The westernmost country in Europe, Portugal is a historical, storied place. Boasting proximity to Spain and access to the beautiful Atlantic Ocean, Portugal is a place that’s ripe with history, natural beauty, delicious food, and plenty of friendly citizens to help you get acclimated, so it’s no wonder you’re thinking about moving to this beautiful area. Unless you plan well, however, moving to Portugal can be a difficult situation. Here’s what you need to know to make the transition smoother: Portuguese citizens are notoriously gracious, friendly, and approachable. Because Portugal is a point of entry into the Schengen travel zone, this area sees visitors from around the world and boasts a large and thriving expat community. Portugal is located at the axis of three continents – Africa, Europe, and America – it’s easy to get anywhere in the world from the Portuguese airport systems. What’s more, the capital of Portugal is just a two-hour flight from Paris, and it’s easy to navigate throughout the country on Portugal’s extensive and beautiful public road system. Finally, Portugal’s simple tax rules, high standard of living, high wages, and ample real estate make it a popular destination for expats from around the world.
The first thing you’ll have to do when you decide to move to Portugal is get your paperwork in order. Portugal can be a difficult country to gain legal citizenship in, so it’s important to ensure you start the journey correctly from the get-go. If you’re a foreign citizen attempting to enter Portugal, you’ll be required to meet the Schengen rules, as set forth by the Portuguese government. If you’re trying to relocate to Portugal for more than three months, however, you’ll be required to meet the visa requirements according to the Portuguese legislation. Because the rules of entry into Portugal vary depending upon your unique immigration status and conditions, it’s wise to consult with Portuguese officials before you start planning your move. If you are a foreign citizen that intends to stay in Portugal for a year or more, you’re required to request a long-stay visa or a residence visa. You can do this at the Portuguese embassy in your home country. Keep in mind that permits can be sought for work, study, and professional training. Finally, if you’re a national of a European Union Member State, you may have the benefit of a free travel agreement, as long as you possess a Schengen visa. Keep in mind, however, that you may be required to register with the Border Service upon your arrival. As is true with gaining a visa to any country, it’s important to keep yourself organized and be prepared to submit copies of relevant documentation (Such as birth certificates, marriage certificates, proof of employment, and others) upon arrival.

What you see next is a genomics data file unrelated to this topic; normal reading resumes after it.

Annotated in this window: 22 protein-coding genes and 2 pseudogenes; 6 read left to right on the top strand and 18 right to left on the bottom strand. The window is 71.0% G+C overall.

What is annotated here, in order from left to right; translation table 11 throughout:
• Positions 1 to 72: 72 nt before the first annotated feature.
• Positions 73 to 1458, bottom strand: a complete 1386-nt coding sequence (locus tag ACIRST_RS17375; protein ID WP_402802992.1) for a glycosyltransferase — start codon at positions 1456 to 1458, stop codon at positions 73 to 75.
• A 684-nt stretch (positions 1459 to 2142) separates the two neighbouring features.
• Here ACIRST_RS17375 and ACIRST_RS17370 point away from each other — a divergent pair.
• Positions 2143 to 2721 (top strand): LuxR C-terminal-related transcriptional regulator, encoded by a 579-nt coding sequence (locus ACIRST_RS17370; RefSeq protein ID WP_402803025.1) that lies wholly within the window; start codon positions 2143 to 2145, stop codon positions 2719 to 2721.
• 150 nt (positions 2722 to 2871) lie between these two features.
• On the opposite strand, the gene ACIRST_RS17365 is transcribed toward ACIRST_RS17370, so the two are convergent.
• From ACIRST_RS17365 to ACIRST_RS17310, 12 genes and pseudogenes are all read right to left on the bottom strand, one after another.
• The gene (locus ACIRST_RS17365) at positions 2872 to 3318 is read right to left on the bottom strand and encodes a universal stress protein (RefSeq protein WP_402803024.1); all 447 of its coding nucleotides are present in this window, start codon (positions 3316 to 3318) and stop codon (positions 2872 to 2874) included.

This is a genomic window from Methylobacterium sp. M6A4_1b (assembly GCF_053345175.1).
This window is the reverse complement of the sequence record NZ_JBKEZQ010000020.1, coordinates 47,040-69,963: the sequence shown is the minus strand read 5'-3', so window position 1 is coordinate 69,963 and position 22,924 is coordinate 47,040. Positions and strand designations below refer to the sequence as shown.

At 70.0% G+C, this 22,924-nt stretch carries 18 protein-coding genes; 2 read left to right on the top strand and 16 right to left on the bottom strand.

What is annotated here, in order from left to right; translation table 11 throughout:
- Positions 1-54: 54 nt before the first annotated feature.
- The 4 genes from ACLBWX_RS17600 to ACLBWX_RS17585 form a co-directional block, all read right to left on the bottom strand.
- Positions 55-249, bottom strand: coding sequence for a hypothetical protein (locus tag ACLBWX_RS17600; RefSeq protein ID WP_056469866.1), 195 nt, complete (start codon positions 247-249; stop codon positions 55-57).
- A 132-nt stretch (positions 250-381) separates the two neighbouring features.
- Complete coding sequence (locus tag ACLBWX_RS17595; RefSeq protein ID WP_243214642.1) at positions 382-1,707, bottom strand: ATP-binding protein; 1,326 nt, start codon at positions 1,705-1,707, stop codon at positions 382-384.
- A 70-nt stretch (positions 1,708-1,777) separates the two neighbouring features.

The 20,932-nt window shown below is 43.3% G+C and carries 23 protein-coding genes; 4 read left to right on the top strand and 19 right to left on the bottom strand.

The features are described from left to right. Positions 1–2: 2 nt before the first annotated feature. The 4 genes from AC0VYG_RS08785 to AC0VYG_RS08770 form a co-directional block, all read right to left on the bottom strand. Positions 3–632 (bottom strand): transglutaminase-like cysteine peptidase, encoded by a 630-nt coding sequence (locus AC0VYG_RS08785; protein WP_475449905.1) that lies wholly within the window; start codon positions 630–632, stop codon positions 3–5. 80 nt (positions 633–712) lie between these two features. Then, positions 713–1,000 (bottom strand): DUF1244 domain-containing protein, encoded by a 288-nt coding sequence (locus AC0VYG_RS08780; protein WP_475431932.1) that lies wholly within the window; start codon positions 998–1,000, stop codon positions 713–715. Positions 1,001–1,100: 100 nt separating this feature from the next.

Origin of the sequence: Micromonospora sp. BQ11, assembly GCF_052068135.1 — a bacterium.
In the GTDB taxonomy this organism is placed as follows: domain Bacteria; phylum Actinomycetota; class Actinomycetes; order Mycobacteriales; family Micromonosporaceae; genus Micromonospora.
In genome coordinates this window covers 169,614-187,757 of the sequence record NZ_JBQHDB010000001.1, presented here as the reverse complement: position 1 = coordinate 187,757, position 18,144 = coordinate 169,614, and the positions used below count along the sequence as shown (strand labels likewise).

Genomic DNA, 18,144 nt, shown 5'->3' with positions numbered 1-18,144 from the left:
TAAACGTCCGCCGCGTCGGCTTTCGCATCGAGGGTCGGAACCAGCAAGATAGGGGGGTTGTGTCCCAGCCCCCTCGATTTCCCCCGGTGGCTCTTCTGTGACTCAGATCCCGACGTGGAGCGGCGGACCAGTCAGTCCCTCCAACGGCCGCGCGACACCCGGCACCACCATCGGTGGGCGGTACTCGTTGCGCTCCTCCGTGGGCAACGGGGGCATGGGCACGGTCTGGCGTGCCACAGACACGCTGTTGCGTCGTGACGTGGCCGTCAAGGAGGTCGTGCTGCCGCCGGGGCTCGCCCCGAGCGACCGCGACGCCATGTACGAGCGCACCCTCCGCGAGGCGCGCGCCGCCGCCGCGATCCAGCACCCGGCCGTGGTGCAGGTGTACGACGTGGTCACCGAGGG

Once you’ve decided to move to Portugal, it’s time to find a home you love. Portugal is one of the only places where it’s more popular to buy homes than it is to rent homes. While you’ll certainly find a healthy population of quality rental properties, Portugal is a very popular place for expats to purchase property thanks to the country’s simple tax rules and ample available property. Keep in mind that, if you want to buy property, you’ll need to register with the Portuguese Tax Authorities and hire a Portuguese real estate agent to help you find the perfect home. If you want to rent property, however, things are very simple. Portugal boasts a high concentration of rental properties, ranging from flats to full homes perfect for families. While finding the perfect home for you may take some time, it’s made easier by the help of a qualified local real estate agent. Be sure that, before you dive into your house search, you take the time to define your budget and write a list of must-haves. This makes the home search smoother. Regardless of whether you choose to buy or rent, it’s critical to consider where you want to live in Portugal. With so much to see and do throughout the country, choosing the right village or city in which to settle down is important. Expats who love the beach will enjoy living in Porto, The Algarve, or any of Portugal’s other ocean-side cities. Those who prefer an ample concentration of art, nightlife, world-class eateries, and classy wine bars, however, will enjoy Lisbon or one of the country’s many tourist towns.